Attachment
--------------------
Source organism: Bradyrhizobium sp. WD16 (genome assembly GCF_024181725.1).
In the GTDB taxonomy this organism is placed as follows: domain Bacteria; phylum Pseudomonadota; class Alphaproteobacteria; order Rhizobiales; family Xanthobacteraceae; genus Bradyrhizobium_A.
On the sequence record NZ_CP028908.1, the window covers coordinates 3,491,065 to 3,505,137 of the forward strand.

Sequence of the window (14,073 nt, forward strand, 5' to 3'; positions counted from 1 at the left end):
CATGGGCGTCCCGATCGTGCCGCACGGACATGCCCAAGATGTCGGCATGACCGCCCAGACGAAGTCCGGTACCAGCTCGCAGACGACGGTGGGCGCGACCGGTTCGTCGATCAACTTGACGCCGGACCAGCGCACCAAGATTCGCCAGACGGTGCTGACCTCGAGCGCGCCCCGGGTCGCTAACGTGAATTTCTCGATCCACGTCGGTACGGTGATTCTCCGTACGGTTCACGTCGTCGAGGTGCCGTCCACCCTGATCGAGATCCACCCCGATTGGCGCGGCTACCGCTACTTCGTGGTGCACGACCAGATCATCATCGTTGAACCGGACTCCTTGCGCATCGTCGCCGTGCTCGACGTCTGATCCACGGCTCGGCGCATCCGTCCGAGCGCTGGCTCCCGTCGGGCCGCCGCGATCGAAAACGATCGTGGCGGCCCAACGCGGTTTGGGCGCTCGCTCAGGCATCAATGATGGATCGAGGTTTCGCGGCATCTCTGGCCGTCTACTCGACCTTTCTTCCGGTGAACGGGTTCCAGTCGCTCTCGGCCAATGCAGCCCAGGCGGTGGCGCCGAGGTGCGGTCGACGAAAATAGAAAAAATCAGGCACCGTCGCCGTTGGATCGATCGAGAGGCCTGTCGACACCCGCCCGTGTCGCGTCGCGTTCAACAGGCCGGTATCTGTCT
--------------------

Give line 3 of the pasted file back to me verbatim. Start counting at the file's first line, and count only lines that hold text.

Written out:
On the sequence record NZ_CP028908.1, the window covers coordinates 3,491,065 to 3,505,137 of the forward strand.